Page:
British planetary scientist Colin Pillinger, the driving force behind the ill-fated Beagle 2 mission to Mars, died on Thursday at the age of 70, his family said.
The professor, hailed by his colleagues as an inspirational figure with boundless enthusiasm for his subject, suffered a brain haemorrhage on Wednesday.
“It is with profound sadness that we are telling friends and colleagues that Colin, whilst sitting in the garden yesterday afternoon, suffered a severe brain haemorrhage resulting in a deep coma,” his family said.
The father of two was taken to a hospital near his home in Cambridge, eastern England, and died peacefully on Thursday afternoon.
“We ask that all respect our privacy at this devastating and unbelievable time,” his family said.
Pillinger, who cut a distinctive figure with his mutton-chop whiskers, studied in Wales and began his career at the US space agency NASA, analysing samples of moon rock on the Apollo programme.
But he won fame for his lead role in developing Beagle 2, a British lander that rode piggy-back to Mars aboard the European Space Agency’s Mars Express in 2003.
Named after Charles Darwin’s ship HMS Beagle, it was shaped like a giant pocket watch and opened to reveal solar panels, a robotic arm and research equipment designed to search for signs of life.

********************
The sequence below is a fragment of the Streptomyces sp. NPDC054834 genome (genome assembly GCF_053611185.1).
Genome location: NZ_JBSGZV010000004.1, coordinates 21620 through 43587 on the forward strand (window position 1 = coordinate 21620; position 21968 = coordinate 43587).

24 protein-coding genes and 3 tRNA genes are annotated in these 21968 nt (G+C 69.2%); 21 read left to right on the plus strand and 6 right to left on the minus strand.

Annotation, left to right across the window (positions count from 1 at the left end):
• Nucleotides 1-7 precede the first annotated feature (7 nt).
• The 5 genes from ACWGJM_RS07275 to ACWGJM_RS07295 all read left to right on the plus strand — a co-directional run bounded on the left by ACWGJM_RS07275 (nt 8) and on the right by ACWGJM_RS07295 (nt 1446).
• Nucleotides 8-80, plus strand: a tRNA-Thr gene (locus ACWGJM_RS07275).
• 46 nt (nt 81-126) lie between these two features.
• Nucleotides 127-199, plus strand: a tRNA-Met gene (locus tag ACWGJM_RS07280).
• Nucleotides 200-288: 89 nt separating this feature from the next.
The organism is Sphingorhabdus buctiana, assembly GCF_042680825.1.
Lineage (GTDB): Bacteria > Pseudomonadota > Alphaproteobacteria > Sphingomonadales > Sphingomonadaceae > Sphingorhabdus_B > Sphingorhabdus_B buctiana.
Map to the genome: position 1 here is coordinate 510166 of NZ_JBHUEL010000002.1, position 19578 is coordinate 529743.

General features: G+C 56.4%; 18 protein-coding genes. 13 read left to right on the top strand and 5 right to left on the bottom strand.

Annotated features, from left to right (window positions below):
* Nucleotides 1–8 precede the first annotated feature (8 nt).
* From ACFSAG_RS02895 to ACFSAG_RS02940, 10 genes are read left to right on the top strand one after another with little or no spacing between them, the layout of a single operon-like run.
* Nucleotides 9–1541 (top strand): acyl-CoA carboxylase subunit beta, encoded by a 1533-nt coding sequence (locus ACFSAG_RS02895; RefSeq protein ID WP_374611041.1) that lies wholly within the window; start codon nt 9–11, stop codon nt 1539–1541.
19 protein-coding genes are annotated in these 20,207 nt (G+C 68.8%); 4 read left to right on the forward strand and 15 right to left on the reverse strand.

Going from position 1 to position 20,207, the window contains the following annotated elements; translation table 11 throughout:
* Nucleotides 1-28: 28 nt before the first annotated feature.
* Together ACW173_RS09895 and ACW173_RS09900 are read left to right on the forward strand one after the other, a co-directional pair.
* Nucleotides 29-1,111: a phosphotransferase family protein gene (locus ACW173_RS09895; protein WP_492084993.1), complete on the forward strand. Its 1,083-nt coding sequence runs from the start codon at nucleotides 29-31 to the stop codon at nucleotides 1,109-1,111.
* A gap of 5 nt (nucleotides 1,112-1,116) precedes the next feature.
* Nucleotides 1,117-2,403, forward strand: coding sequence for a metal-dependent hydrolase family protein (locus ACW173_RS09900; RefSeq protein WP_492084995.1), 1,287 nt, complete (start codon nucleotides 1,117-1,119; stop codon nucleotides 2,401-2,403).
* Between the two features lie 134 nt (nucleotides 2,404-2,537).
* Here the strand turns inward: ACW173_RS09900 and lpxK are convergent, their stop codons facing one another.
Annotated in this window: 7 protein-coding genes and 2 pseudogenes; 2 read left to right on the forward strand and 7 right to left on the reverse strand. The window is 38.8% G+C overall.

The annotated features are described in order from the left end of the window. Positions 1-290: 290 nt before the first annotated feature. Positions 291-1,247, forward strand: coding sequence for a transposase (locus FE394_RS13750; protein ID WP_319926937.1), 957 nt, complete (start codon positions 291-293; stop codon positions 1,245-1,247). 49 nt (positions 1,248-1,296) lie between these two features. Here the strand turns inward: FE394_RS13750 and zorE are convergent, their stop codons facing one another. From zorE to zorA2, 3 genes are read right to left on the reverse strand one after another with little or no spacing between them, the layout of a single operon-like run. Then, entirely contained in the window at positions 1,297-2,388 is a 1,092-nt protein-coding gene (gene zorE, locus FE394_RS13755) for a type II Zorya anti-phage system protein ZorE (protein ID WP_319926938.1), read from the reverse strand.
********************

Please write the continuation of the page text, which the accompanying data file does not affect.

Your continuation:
It should have landed on the red planet on Christmas Day 2003 but never made contact with Earth. A later investigation concluded that it probably burned up in the atmosphere of Mars.
In the early days and weeks after it disappeared, Pillinger remained relentlessly optimistic and his terrier-like enthusiasm made him a popular figure on British television.
Pillinger was diagnosed with multiple sclerosis in 2005, and the same year stepped down from his role as head of the Planetary and Space Sciences Research Institute (PSSRI) which he had founded at the Open University.
But while the MS left him with difficulty walking, he continued working in space science and remained hopeful of attempts to get to Mars, saying “we have unfinished business” on the planet.
He had been involved in the ESA’s Rosetta project, a mission to orbit and land on a comet which is expected to be completed by the end of next year.
“Colin was driven by science but especially the will to establish whether Mars had, has or could have sustained life,” said Professor David Southwood, president of the Royal Astronomical Society and Pillinger’s friend.
“That will was expressed in enthusiasm, wit and tireless work and was infectious. He touched many lives and careers. He will be much missed.”